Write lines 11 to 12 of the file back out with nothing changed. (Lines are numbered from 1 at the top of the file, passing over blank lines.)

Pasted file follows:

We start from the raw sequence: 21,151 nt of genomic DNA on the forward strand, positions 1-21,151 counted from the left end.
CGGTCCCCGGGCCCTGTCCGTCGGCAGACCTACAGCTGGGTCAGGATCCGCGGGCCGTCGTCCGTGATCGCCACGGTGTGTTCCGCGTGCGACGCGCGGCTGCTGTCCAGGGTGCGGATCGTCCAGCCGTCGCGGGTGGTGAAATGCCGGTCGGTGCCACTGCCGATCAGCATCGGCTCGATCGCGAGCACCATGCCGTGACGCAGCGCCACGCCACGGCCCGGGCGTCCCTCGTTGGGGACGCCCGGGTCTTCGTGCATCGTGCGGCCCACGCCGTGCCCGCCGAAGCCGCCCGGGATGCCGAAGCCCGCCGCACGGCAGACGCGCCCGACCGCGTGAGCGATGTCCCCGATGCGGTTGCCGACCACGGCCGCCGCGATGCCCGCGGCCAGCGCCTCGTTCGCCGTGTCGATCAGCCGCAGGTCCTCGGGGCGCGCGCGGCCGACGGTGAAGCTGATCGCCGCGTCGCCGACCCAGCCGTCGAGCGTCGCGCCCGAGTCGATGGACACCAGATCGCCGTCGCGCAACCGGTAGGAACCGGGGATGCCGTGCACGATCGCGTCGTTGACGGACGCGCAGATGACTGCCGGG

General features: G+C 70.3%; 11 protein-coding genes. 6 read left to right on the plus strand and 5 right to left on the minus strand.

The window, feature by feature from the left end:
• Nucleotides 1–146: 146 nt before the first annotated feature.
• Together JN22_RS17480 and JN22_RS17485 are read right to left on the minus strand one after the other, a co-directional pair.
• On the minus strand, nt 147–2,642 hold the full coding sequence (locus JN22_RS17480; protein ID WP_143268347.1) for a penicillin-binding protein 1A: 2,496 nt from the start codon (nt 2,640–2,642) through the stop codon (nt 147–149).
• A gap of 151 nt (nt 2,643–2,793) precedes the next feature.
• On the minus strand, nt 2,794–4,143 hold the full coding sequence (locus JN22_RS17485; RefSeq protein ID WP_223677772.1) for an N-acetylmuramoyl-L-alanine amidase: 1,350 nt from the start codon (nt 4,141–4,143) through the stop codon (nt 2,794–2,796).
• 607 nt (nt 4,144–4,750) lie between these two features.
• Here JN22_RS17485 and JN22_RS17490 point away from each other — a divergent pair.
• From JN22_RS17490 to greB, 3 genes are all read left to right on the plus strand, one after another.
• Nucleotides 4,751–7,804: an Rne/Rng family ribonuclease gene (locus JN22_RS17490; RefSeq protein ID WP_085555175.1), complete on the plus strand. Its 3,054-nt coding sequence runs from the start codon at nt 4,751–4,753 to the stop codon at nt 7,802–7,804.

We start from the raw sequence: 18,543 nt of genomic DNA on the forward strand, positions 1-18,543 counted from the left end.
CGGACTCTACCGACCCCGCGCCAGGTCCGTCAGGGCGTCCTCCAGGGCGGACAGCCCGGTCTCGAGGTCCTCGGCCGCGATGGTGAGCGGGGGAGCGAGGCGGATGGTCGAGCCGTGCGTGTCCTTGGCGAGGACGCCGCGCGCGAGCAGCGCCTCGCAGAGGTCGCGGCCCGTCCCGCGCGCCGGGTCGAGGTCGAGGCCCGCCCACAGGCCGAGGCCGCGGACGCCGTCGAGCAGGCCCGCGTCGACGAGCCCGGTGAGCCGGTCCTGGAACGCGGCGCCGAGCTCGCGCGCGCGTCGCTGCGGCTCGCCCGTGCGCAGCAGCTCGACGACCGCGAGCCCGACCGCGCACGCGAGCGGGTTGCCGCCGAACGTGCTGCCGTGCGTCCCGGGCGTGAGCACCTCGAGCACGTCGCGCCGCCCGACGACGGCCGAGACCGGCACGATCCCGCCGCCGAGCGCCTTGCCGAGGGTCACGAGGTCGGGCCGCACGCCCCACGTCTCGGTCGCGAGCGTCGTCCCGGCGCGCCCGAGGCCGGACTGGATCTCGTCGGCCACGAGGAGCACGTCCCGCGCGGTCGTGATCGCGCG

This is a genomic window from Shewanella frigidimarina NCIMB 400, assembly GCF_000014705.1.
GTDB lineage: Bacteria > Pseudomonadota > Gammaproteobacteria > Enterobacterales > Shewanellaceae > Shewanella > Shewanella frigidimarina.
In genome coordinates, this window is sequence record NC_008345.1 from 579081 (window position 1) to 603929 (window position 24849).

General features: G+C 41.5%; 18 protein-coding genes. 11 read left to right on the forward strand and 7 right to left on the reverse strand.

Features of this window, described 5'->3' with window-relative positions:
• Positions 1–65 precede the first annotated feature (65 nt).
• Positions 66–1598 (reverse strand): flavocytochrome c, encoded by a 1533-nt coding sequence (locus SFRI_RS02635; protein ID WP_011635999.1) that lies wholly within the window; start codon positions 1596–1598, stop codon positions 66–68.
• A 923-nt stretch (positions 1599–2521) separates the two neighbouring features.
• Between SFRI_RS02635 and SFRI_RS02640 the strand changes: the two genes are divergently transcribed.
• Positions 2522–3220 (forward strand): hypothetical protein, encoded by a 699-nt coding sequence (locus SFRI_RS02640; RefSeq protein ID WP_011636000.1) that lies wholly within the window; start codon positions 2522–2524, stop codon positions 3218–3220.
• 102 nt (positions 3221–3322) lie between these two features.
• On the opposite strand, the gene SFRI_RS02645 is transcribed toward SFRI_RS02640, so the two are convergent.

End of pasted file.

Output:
• Here JN22_RS17485 and JN22_RS17490 point away from each other — a divergent pair.
• From JN22_RS17490 to greB, 3 genes are all read left to right on the plus strand, one after another.